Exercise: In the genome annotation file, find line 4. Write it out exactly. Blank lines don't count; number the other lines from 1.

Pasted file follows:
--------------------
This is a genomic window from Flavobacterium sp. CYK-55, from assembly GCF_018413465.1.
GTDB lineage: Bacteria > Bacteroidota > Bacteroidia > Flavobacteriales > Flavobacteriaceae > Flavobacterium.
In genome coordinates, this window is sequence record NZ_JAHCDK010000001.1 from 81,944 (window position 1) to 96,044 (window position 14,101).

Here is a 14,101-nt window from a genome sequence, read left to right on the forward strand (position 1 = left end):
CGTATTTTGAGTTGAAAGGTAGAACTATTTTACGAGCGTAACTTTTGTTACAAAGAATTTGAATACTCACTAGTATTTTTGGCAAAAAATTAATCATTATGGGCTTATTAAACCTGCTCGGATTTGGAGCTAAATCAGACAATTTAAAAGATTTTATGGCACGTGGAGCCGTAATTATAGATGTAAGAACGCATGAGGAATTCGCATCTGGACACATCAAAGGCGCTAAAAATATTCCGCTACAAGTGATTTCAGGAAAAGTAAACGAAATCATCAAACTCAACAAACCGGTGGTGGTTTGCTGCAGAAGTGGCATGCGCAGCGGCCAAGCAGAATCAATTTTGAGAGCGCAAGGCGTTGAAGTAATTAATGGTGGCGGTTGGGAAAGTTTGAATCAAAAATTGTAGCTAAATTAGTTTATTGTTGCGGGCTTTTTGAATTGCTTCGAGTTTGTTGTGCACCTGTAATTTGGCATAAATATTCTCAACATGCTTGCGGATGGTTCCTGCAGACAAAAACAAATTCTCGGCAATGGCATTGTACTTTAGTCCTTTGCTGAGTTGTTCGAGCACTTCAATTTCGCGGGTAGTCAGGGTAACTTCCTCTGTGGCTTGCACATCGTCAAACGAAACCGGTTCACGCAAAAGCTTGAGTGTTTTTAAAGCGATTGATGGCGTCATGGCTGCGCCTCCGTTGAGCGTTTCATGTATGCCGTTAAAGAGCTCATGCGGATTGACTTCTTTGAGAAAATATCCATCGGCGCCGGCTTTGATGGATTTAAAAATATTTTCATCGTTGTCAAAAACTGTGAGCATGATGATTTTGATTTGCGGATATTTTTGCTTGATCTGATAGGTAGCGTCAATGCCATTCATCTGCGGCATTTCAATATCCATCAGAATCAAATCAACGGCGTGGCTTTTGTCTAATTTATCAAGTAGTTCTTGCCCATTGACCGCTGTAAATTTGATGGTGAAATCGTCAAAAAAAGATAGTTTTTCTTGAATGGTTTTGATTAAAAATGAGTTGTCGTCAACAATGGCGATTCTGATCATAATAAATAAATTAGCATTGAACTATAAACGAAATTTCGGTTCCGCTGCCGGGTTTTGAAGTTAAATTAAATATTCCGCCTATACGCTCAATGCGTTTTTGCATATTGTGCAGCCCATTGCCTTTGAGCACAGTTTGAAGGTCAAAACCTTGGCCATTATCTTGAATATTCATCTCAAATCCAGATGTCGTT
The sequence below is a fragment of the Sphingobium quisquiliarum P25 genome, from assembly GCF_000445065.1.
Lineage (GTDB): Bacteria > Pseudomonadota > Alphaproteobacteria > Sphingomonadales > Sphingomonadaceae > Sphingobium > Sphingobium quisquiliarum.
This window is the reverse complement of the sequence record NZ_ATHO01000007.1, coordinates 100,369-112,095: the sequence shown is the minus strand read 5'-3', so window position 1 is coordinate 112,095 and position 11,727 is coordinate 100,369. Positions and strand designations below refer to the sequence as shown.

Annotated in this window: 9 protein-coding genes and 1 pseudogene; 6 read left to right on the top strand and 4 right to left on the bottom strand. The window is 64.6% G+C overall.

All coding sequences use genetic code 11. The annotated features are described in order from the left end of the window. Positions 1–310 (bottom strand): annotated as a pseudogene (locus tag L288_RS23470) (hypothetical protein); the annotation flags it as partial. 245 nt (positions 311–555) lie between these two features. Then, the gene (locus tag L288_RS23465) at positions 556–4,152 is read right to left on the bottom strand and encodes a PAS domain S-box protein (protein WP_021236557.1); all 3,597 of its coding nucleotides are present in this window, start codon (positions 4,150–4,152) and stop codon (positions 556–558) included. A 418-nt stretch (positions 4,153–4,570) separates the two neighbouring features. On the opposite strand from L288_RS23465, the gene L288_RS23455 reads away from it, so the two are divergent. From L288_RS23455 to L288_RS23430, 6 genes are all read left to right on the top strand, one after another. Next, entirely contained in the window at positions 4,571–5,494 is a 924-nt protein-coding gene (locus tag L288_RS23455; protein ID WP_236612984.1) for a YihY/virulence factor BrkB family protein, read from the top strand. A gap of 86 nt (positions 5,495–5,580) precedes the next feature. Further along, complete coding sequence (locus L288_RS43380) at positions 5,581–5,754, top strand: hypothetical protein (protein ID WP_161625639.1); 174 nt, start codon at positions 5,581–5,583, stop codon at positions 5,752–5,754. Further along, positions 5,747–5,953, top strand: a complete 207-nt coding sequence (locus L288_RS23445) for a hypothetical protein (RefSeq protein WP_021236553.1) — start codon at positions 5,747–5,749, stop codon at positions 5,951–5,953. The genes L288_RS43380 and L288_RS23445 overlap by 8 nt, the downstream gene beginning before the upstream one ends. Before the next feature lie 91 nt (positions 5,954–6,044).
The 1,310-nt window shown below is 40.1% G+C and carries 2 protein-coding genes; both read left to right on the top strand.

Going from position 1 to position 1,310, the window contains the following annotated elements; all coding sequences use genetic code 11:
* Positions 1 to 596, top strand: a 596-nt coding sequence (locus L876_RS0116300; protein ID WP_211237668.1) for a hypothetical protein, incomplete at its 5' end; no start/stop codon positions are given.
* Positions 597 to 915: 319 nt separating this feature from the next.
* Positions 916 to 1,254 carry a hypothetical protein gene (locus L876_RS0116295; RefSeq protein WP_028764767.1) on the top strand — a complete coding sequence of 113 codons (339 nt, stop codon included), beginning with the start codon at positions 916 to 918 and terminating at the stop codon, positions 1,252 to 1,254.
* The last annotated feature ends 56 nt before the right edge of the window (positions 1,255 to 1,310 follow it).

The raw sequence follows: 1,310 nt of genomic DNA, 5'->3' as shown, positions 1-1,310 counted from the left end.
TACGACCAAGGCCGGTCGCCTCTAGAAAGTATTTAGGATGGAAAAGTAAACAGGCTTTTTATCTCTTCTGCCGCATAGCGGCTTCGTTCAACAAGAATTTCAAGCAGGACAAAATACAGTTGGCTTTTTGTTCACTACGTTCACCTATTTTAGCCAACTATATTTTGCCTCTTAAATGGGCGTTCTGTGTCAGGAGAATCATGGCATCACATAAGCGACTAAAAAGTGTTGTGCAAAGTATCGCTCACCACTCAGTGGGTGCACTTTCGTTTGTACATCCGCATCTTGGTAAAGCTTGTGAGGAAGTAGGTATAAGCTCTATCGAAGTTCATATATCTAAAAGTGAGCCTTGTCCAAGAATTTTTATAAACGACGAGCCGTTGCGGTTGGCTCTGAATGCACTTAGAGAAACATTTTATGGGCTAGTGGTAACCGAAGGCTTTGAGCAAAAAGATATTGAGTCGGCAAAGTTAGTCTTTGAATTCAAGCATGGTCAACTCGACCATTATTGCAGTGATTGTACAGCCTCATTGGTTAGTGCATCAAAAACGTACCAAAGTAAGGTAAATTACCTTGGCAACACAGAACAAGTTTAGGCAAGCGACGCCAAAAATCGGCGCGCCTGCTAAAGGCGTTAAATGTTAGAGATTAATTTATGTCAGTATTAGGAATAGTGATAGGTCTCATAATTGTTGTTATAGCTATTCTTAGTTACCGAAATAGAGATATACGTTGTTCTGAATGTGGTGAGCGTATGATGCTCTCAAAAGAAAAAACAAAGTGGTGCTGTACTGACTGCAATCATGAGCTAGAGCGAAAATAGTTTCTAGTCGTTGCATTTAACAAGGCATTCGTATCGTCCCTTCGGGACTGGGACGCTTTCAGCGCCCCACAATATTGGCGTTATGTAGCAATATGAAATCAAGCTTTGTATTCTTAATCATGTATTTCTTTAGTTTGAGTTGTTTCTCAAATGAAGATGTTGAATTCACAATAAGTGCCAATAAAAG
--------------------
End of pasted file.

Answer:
Here is a 14,101-nt window from a genome sequence, read left to right on the forward strand (position 1 = left end):